Fig. 1. Schematic picture of fixed fire testing device (Iranian patent No. 67232 approved by The Iranian Research Organization for Scientific and Technology under license No. 3704) (Taghiyari 2012)

Scanning Electron Microscopy (SEM)

SEM imaging was performed in the thin-film laboratory FE-SEM lab (Field Emission) at the School of Electrical and Computer Engineering, The University of Tehran. A field-emission cathode in the electron gun of a scanning electron microscope (S-4700, Hitachi, Tokyo, Japan) provided narrower probing beams at low, as well as high, electron energy, resulting in both improved spatial resolution and minimized sample charging and damage.

Statistical Analysis

Statistical analysis was conducted using SAS software, version 9.1 (2003; Cary, NC, USA). Analysis of variance (ANOVA) was performed on the data to conclude significant differences at a 95% confidence level. Regression and hierarchical cluster analyses, including dendrogram and using the Ward method with squared Euclidean distance intervals, were carried out using SPSS/20 (2011; IBM Corp., New York, USA). A cluster analysis was performed to find similarities and dissimilarities between treatments according to more than one property (Ada 2013). The scaled indicator in each cluster analysis showed how similar or different the treatments were. Lower scale numbers showed more similarities, and higher numbers showed dissimilarities. Fitted-line plots were made using Minitab software, version 16.2.2 (2010; State College, PA, USA).

RESULTS AND DISCUSSION

The uptake of NW suspension was higher in beech wood (1.68% in control specimens) compared to poplar and fir wood (Fig. 2). This was expected, as beech is known to be an impregnable wood species, whereas fir is refractory (Siau 1995; Taghiyari et al. 2010). Poplar is difficult to treat, but it is inaccurate to call it a refractory species. Previous research has demonstrated the irregular impregnability of poplar wood (Van Acker et al. 1990). This could explain the very low NW uptake of poplar wood in comparison to the NW uptake of fir wood (Fig. 2).

Fig. 2. NW suspension uptake (%) in heat-treated beech, poplar, and fir

NW-impregnated samples showed increased weight loss compared with control samples at both treating temperatures (Fig. 3). This was true for all species and was attributed to the high thermal conductivity of wollastonite, transferring heat to the inner parts of the NW impregnated specimens (Taghiyari et al. 2013a, b). Therefore, the process of wood polymer degradation caused by the heat-treatment should have also occurred deeper in the mass of the NW impregnated specimens. The weight loss was positively related to the increase in temperature, as a result of the higher degradation of wood polymers, especially hemicelluloses (Mahnert et al. 2013). SEM micrographs showed thinned cell walls in beech caused by heat treatment (Fig. 4).

Fig. 3. Weight loss (%) in NW-impregnated and heat-treated beech, poplar, and fir at 180 and 200 °C (NW = nano-wollastonite; HT = heat-treated)

Fig. 4. Micrograph showing thinned cell walls in beech wood caused by heat-treatment at 200 ºC (400x magnification)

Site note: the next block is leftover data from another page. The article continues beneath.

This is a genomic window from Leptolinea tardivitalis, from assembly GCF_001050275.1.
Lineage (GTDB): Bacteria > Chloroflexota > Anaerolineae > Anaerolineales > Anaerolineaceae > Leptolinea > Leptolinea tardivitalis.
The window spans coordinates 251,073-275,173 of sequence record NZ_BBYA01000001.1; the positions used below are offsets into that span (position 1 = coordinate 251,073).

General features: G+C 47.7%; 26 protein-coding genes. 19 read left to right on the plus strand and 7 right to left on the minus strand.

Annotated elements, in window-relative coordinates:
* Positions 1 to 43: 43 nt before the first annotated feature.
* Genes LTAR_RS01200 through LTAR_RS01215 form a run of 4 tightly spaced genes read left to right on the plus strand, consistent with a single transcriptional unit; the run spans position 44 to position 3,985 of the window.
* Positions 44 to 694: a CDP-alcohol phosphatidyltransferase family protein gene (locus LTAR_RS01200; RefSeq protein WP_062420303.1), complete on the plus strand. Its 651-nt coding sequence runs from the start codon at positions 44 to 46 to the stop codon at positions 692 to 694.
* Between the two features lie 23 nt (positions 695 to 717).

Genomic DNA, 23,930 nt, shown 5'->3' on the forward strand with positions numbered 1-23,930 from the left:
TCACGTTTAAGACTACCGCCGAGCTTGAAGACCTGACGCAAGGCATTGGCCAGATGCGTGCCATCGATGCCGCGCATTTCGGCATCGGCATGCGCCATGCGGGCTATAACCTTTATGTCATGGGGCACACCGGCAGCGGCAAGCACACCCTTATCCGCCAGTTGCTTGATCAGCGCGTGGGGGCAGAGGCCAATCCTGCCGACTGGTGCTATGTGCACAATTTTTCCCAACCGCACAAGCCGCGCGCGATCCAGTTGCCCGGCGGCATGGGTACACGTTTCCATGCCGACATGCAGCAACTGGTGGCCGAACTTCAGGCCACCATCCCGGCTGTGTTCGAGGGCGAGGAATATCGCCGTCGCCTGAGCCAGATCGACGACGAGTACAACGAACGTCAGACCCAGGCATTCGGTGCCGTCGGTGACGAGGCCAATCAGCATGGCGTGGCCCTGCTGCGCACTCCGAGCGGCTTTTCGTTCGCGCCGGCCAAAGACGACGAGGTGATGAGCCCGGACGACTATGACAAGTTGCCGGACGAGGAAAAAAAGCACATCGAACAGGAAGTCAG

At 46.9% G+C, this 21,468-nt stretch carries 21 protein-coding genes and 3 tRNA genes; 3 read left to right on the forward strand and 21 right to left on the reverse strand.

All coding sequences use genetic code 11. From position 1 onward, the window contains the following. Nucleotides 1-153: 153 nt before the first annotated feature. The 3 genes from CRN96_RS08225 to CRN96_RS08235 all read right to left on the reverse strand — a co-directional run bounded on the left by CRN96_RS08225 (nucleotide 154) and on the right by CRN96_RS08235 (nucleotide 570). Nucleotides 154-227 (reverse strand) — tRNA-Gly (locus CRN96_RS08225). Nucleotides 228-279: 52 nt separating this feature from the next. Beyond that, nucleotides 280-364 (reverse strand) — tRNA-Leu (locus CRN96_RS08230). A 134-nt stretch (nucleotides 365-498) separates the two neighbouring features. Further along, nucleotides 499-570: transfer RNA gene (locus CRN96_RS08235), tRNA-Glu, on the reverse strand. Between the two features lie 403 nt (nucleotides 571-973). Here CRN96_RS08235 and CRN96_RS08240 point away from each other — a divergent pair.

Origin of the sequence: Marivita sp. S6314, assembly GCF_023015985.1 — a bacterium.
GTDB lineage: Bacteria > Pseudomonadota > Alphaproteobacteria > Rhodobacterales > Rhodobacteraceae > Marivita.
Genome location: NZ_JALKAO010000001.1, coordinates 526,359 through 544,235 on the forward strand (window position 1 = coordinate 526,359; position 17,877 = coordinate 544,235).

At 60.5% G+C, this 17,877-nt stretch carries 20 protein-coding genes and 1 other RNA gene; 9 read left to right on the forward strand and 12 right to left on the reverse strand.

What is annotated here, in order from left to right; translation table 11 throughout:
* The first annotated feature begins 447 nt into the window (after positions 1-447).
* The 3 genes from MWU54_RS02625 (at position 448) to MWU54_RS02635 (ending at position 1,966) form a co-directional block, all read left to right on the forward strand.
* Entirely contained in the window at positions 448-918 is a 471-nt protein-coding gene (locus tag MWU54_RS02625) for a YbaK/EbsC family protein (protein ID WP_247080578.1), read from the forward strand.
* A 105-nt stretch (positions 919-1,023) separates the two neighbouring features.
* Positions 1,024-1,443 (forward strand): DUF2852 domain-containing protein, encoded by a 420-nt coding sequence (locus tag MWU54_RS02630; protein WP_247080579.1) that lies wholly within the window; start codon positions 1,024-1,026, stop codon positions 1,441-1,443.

NW impregnation significantly increased the ignition time in the untreated control samples of the three species (Fig. 5). The maximum increase was observed in beech specimens (more than 150% in comparison to untreated control), which was attributed to the higher uptake of NW (Fig. 2). Wollastonite nano-fibers improved the ignition time in two ways: a) their mineral nature acted as a physical shield against the piloted fire, and b) their high thermal conductivity coefficient transferred the heat to the inner-structure of the specimens (Taghiyari et al. 2013a, b), thus postponing the accumulation of heat and eventual ignition of specimens. Heat treatment also increased the ignition time for nearly all of the species and treatments. Only poplar-HT180 did not show improvement in ignition time. This can be attributed to the mild decomposition of poplar cell wall compounds during heat treatment at 180 °C (Ling et al. 2016), which resulted in the presence of a high amount of intact polysaccharide that may act as thermal conductor. Increases in ignition time of thermally modified wood might have been related to the degradation of the wood cell wall polymers brought about by the pre-pyrolysis process. This process reduces the amount of volatile pyrolysis product, thereby decreasing the thermal conductivity of wood (Hirata and Kawamoto 1991; Kol and Sefil 2011).

NW-impregnated beech exhibited an increased glowing time, although this increase was not significant in NW impregnated poplar and fir (Fig. 6). Heat treatment increased the glowing time of beech and fir, while poplar did not show a clear trend. The increase in glowing time caused by heat treatment can be attributed to the degradation of many cell wall components, which prevented the remaining wood from glowing as fast as in un-heated specimens (Hill 2006).

Fig. 5. Ignition time (s) in NW-impregnated and heat-treated beech, poplar, and fir at 180 and 200 °C (NW = nano-wollastonite-impregnated; HT = heat-treated)

Fig. 6. Glowing time (s) in NW-impregnated and heat-treated beech, poplar, and fir at 180 and 200 °C (NW = nano-wollastonite-impregnated; HT = heat-treated)